2021 will not be remembered for the COVID-19 pandemic. It will be the year of action (or inaction) on the climate crisis.

The greatest threat to global public health is the continued failure of world leaders to keep the global temperature rise below 1.5° C and to restore nature.[1]

There’s no doubt that for most people 2021 is the second year of the great pandemic, and for many it has been much, much worse than 2020. It’s the year of Delta and Delta-plus, and possibly soon the new variant Mu. So it might be hard to imagine why the climate crisis could be more important in 2021 than the COVID-19 pandemic. Yet 228 international medical journals will simultaneously publish an editorial this week saying exactly that.

The unprecedented editorial in these medical journals is aimed at the UN General Assembly which opens on 14 September 2021 that will discuss the need for collective action on climate change. This will be followed by the UN Biodiversity Conference [COP15] on October 11-15, 2021 and the UN Climate Change Conference [COP26] on 1-12 November 2021.

The sense of urgency is heightened by the report to the Intergovernmental Panel on Climate Change [IPPC] released in early August.[2] The report, Climate Change 2021: The Physical Science Basis runs to over 3,900 pages. There are summaries, and summaries of summaries, for policy-makers. And there are Tweet-length explanations for them too. What it all says is clear enough.

Human activities have contributed to global climate change, including extreme weather, rising sea levels and rising surface temperatures. Hot extremes, including heatwaves, have become more frequent and more intense. Human-induced climate change has contributed to increases in agricultural and ecological droughts.

The evidence of this is visible. There were devastating  heat waves, wildfires and droughts in several countries this year and it’s far from over.

What is also clear from the IPCC report is that we’re at a critical juncture. We’re about to exceed the internationally agreed 1.5 ºC limit on rising global temperatures.[3] The report determined that we could pass this 1.5°C limit between 2030 and 2035.

What this means for human health is made clear in the editorial of the medical journals:

The risks to health of increases above 1.5° C are now well established. Indeed, no temperature rise is “safe.” In the past 20 years, heat-related mortality among people over 65 years of age has increased by more than 50%. Higher temperatures have brought increased dehydration and renal function loss, dermatological malignancies, tropical infections, adverse mental health outcomes, pregnancy complications, allergies, and cardiovascular and pulmonary morbidity and mortality. Harms disproportionately affect the most vulnerable, including children, older populations, ethnic minorities, poorer communities, and those with underlying health problems.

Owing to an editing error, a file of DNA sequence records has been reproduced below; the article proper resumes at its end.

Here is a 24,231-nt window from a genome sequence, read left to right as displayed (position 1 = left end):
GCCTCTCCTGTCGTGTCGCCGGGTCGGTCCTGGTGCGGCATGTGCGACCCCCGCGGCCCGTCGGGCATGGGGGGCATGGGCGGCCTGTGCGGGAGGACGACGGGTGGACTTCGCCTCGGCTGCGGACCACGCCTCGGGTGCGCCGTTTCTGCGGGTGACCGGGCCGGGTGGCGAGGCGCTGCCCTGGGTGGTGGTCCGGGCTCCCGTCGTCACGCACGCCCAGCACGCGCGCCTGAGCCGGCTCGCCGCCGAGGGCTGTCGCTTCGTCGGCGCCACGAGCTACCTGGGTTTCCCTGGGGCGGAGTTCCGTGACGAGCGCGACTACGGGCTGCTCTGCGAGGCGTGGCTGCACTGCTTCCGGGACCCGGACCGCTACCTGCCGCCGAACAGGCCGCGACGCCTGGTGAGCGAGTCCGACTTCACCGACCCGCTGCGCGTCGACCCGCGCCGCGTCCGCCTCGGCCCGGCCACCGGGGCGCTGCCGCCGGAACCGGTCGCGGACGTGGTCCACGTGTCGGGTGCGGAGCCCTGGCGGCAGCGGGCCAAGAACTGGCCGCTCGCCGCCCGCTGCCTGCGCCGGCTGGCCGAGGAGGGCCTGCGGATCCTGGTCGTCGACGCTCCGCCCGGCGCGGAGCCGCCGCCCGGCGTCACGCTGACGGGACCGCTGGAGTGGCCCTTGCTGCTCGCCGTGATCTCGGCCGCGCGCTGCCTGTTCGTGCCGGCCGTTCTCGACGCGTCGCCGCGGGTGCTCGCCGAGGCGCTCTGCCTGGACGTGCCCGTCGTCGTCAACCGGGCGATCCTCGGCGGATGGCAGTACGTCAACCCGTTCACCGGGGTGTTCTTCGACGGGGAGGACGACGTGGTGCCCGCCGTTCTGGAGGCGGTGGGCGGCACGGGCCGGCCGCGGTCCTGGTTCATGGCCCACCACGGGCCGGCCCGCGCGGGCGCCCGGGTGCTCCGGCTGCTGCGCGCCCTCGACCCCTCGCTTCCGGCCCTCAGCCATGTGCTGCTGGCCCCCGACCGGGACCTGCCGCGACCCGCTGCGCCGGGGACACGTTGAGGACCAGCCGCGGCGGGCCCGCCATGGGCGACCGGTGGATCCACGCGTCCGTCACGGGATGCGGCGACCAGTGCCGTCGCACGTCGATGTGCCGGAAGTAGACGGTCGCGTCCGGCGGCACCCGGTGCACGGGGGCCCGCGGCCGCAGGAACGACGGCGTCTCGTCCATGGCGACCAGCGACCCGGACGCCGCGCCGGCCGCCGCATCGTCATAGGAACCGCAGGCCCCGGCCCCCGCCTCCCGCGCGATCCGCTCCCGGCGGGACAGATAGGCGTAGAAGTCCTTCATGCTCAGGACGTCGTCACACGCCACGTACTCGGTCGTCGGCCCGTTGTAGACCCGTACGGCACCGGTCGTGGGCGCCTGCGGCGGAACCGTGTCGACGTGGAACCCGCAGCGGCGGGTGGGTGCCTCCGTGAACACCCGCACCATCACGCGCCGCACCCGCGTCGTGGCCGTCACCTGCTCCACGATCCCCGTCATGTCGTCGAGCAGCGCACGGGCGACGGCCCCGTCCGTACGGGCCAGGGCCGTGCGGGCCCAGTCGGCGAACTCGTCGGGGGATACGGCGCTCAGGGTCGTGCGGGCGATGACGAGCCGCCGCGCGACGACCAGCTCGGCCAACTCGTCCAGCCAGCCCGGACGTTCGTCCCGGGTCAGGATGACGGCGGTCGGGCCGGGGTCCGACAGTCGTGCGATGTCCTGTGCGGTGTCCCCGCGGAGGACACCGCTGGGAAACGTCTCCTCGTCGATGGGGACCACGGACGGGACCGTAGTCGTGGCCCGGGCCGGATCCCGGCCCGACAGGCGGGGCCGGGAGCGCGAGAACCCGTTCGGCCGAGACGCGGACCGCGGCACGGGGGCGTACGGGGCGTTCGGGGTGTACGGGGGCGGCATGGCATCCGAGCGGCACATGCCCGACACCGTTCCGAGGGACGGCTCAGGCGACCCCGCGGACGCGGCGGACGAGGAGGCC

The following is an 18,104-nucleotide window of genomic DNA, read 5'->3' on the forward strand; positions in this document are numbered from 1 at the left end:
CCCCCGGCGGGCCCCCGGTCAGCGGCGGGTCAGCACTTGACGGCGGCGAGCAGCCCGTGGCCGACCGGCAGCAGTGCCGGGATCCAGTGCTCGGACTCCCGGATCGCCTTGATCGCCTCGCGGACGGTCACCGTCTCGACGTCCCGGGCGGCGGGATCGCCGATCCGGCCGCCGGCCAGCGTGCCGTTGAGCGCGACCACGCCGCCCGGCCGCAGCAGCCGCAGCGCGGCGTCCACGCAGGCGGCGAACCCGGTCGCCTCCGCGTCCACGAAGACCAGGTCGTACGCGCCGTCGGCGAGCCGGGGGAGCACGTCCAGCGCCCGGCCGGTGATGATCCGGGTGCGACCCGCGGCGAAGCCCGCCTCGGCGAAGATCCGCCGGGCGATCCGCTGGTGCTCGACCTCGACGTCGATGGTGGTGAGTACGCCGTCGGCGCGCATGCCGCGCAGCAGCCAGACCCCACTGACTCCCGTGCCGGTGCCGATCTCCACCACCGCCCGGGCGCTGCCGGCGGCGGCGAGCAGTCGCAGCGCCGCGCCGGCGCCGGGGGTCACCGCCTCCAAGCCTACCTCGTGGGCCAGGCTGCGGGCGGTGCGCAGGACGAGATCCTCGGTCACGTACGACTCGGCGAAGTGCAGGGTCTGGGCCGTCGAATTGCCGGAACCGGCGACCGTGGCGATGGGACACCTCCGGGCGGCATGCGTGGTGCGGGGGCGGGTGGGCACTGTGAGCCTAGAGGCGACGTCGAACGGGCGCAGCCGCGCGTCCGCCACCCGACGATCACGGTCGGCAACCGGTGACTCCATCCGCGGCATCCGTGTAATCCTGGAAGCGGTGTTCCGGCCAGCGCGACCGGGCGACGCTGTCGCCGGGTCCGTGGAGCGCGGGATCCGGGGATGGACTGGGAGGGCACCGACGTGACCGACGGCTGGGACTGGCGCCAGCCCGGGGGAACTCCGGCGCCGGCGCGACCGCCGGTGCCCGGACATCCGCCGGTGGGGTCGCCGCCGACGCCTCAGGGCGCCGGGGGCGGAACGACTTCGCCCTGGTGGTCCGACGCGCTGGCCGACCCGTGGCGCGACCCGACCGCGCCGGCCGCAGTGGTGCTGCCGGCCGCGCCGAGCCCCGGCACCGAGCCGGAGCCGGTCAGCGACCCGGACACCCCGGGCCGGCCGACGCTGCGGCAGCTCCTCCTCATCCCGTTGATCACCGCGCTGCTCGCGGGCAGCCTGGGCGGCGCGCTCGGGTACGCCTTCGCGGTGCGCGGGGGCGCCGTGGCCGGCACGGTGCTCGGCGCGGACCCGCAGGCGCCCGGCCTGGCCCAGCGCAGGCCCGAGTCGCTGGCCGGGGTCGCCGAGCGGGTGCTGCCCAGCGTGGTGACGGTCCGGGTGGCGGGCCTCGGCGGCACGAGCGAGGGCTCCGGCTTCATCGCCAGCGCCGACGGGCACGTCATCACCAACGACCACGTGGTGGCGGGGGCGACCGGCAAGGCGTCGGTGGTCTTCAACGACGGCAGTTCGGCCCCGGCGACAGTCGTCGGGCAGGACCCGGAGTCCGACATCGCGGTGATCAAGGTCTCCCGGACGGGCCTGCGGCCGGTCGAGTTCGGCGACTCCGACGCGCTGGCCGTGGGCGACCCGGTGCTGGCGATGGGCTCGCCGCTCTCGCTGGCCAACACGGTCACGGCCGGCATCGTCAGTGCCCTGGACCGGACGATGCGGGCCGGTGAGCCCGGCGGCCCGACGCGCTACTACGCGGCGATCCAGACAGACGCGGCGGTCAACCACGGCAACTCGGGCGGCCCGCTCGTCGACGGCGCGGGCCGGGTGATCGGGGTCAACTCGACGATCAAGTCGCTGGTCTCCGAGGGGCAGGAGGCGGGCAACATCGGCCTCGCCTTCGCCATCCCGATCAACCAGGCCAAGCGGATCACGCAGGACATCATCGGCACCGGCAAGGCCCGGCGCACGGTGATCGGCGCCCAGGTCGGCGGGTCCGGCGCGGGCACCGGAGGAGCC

Also clear is the impact on food and nutrition and the ongoing pandemic of undernutrition:
Global heating is also contributing to the decline in global yield potential for major crops, which has fallen by 1.8 to 5.6% since 1981; this decline, together with the effects of extreme weather and soil depletion, is hampering efforts to reduce undernutrition. Thriving ecosystems are essential to human health, and the widespread destruction of nature, including habitats and species, is eroding water and food security and increasing the chance of pandemics.

Even in the best possible scenario explored in the IPCC report we’ll still pass this 1.5°C limit. So no more talking, no more voluntary carbon emissions levels, no more ‘let’s wait and see’. We’ll see nothing through the fires, haze, heat exhaustion, and hunger. It’s time for action.

That’s why the 228 international medical journals are calling for urgent action by governments, pointing out (again) that the climate crisis is also an urgent global health crisis. And they say it very clearly:
Urgent, society-wide changes must be made and will lead to a fairer and healthier world. We, as editors of health journals, call for governments and other leaders to act, marking 2021 as the year that the world finally changes course.

So 2021 will be remembered as the year that the world changed course and averted a global ecological and health catastrophe. Or didn’t. It can’t get much clearer than that.

Hidayat Greenfield, Regional Secretary

Notes

[1] Call for Emergency Action to Limit Global Temperature Increases, Restore Biodiversity, and Protect Health, a joint editorial of 228 international medical journals. This is published online here in The New England Journal of Medicine.

[2] The report is the Working Group I (WGI) contribution to the Sixth Assessment Report (APR6) of the Intergovernmental Panel on Climate Change (IPCC).

[3] In 2009 more than a hundred Small Island Developing States, Least Developed Countries called to limit global temperature rise to 1.5°C above pre-industrial levels to prevent the worst of climate change impacts. This 1.5°C temperature limit was included in the 2015 Paris Agreement. In 2018, the IPCC published a report called Global Warming of 1.5 ºC which explained the climate impacts at 1.5°C of warming and why it is a critical limit we should not pass. A global increase in the earth’s surface temperature of more than 1.5°C compared to pre-industrial levels will have devastating and irreversible effects on the environment, food supply and human health.